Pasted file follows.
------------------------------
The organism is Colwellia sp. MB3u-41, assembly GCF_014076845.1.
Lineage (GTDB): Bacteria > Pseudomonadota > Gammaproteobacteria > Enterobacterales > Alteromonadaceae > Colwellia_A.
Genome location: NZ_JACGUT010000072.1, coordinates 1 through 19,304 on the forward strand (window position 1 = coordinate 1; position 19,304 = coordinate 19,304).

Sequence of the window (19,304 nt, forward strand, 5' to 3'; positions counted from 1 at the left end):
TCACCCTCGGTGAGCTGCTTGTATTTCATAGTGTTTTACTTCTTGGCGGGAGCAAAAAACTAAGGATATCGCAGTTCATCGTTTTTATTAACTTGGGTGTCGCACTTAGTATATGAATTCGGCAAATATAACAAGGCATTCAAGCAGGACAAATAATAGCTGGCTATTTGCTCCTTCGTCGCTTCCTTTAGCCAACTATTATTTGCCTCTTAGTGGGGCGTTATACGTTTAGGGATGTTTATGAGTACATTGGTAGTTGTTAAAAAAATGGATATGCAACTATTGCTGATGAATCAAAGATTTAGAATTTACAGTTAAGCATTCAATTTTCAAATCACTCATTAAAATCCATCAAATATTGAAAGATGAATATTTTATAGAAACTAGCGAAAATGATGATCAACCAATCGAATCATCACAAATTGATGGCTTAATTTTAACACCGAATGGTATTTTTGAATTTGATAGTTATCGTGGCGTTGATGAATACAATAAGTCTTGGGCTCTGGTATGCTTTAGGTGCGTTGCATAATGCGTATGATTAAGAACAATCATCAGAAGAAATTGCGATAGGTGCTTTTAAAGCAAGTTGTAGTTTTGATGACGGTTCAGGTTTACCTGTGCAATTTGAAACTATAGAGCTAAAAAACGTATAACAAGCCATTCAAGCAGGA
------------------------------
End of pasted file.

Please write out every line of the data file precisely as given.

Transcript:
The organism is Colwellia sp. MB3u-41, assembly GCF_014076845.1.
Lineage (GTDB): Bacteria > Pseudomonadota > Gammaproteobacteria > Enterobacterales > Alteromonadaceae > Colwellia_A.
Genome location: NZ_JACGUT010000072.1, coordinates 1 through 19,304 on the forward strand (window position 1 = coordinate 1; position 19,304 = coordinate 19,304).

Sequence of the window (19,304 nt, forward strand, 5' to 3'; positions counted from 1 at the left end):
TCACCCTCGGTGAGCTGCTTGTATTTCATAGTGTTTTACTTCTTGGCGGGAGCAAAAAACTAAGGATATCGCAGTTCATCGTTTTTATTAACTTGGGTGTCGCACTTAGTATATGAATTCGGCAAATATAACAAGGCATTCAAGCAGGACAAATAATAGCTGGCTATTTGCTCCTTCGTCGCTTCCTTTAGCCAACTATTATTTGCCTCTTAGTGGGGCGTTATACGTTTAGGGATGTTTATGAGTACATTGGTAGTTGTTAAAAAAATGGATATGCAACTATTGCTGATGAATCAAAGATTTAGAATTTACAGTTAAGCATTCAATTTTCAAATCACTCATTAAAATCCATCAAATATTGAAAGATGAATATTTTATAGAAACTAGCGAAAATGATGATCAACCAATCGAATCATCACAAATTGATGGCTTAATTTTAACACCGAATGGTATTTTTGAATTTGATAGTTATCGTGGCGTTGATGAATACAATAAGTCTTGGGCTCTGGTATGCTTTAGGTGCGTTGCATAATGCGTATGATTAAGAACAATCATCAGAAGAAATTGCGATAGGTGCTTTTAAAGCAAGTTGTAGTTTTGATGACGGTTCAGGTTTACCTGTGCAATTTGAAACTATAGAGCTAAAAAACGTATAACAAGCCATTCAAGCAGGA